Originally published in the November 2017 Glover Park Gazette.

Gratefulness as a parenting tool is often, often overlooked. We minimize gratefulness and its quiet power. We NEED it when the days get short and the holidays are pressing upon this. Gratitude gives us comfort and courage.

Let’s take the time to be grateful for the teeny, tiny itty bitty miracles that children bring us. When they go to sleep. When they master reading. When they learn how to walk. When you buy the last bag of diapers. When the double stroller breaks and kids need to get out and walk (I will NEVER forget that day, 16 years ago, joy, joy and more JOY!). When someone miraculously hangs up a towel. When you hear them thank your Mom friend for the chicken nuggets at the potluck.

We can be grateful for the contrast. Who knew that going out with ADULTS ONLY was so incredibly amazing? Who thought that sleeping until 8am could be a luxury? Anyone else feel like they lost 17 lbs JUST by traveling on an airplane with NO children? I never knew how beautiful and restorative simply being alone could be.

Honestly, I think one very overlooked gift children bring us is living DIRECTLY in THIS moment. Kids give us no choice but to be in the here and now. Their mercurial moods keep us wide awake and responding to life as it is. When we are responsible for another human our self-obsession tends to diminish, what a relief!

Our kids give us the gift of learning, re-learning, and learning one more time that we are not in control of the universe. All our worrying, our obsessive planning our crazy Googling, none of that can control completely how our lives, or their lives, unfold.

Finally, our kids give us the gift of so much love. Love we didn’t even know was in our hearts. Anne Lamott sums it up well, “I don't remember who said this, but there really are places in the heart you don't even know exist until you love a child.” 



Talk, Talk, All You Do to Me is Talk Talk

We all need more tools . . . 

We all need more tools . . . 

Remember "I Told Them Challenge" ? Take a minute if you need a refresher, I'll wait. . . . Has anyone else noticed that people respond WAY faster to new action then they do to old lectures? Talk is cheap, and rarely works how we'd like it to. We can keep talking AND let's add in some of these new ideas.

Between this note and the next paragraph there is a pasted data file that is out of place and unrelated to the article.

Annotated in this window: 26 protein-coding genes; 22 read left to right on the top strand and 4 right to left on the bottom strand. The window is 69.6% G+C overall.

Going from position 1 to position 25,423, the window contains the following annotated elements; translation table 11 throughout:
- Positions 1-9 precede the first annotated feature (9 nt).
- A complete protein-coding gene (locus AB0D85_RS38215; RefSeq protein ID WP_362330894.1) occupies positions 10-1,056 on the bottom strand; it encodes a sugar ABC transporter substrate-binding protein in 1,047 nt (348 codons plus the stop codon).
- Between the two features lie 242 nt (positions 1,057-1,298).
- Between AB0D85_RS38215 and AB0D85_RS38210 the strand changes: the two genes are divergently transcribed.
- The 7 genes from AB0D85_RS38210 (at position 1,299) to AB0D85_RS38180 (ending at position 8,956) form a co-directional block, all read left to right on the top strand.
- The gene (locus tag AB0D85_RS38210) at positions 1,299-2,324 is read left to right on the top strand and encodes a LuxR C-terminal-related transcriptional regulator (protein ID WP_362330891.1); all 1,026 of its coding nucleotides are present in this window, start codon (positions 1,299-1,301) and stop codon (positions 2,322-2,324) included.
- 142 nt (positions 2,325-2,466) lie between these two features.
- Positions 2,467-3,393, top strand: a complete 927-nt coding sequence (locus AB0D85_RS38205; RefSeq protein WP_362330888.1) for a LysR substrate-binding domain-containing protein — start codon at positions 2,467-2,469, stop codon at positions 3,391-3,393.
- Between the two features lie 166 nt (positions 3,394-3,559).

Instead of "I told them to do their homework." Try asking a curiosity question and . . .  wait for it . . . LISTEN to what they have to say. We may learn they want to wake up early and work in the morning. We may learn they prefer to do homework after a snack. We may learn they like to do homework after their little sibling goes to bed. 


Instead of "I told them to clean their room.", try - de-cluttering so each bedroom is 15 minutes from clean. Take everything out that isn't a book, stuffed animal or clothes. Ditch 40% of their clothes (we all wear only 20% of what we own). 

Be Willing / Unwilling

Instead of "I told them to put their clothes in the hamper.", try informing them that you are willing to wash all the clothes in the hamper and un-willing to pick up clothes off the floor. THEN DO THAT without REMINDERS or feeling bad when they cry.

Use pre-frontal cortex

Instead of "I told them to throw out the microwave popcorn bags.", try anticipating that they won't throw out the popcorn bags and inform them that you are going to take a break from purchasing them for two weeks until you can rest up. 

Zip the lip and get into action! You'll be surprised by what you learn.

Seasons of Parenting

Kids change, we change, seasons change. . .  

Kids change, we change, seasons change. . .  

Parenting is very seasonal work, and I think we are devastated when we find a solution that works for a season and then suddenly doesn’t. Instead of letting it go we DOUBLE DOWN on our solution. IT’s as if we trying to STOP the falling of the leaves and instead of raking and going to bed early because the days are shorter we are frantically trying to crazy glue, glue stick, glue gun, scotch tape the leaves BACK on the trees.

Instead, wouldn’t it be easier if we could see each season has a harvest, a loss, a frustration, a lesson and a joy.

New Borns : Harvest – a baby! Loss – sleep, free-time, thinking only of yourself. Frustration – HOW do I do this job. Lesson – life is fragile and strong and unknown and unfolding. Joy – baby smiles, baby smells, onsies.

Babies & Toddlers: Harvest – smiling, walking, chattering, feeding, routines. Loss – knowing when you put your baby down you will find them THERE. Frustration – are they reaching milestones, why don’t they nap regularly, why do they need me to sleep through the night. Lesson – routines are life saving, we are loved and cherished and needed. Joy – chunky expressive legs, joyful discovery, that baby holding our one finger with their WHOLE hand

Pre-Schoolers: Harvest – predictability, beginning of self-care autonomy, classes and experience that expose us to a new world and new people. Loss – no more naps, they have OPINIONS! Frustration – HOW do I get them to STOP saying NO. Lesson – life is exciting and joyful and wonderful and we are masters of the universe. Joy – watching them learn, grow, talk and sing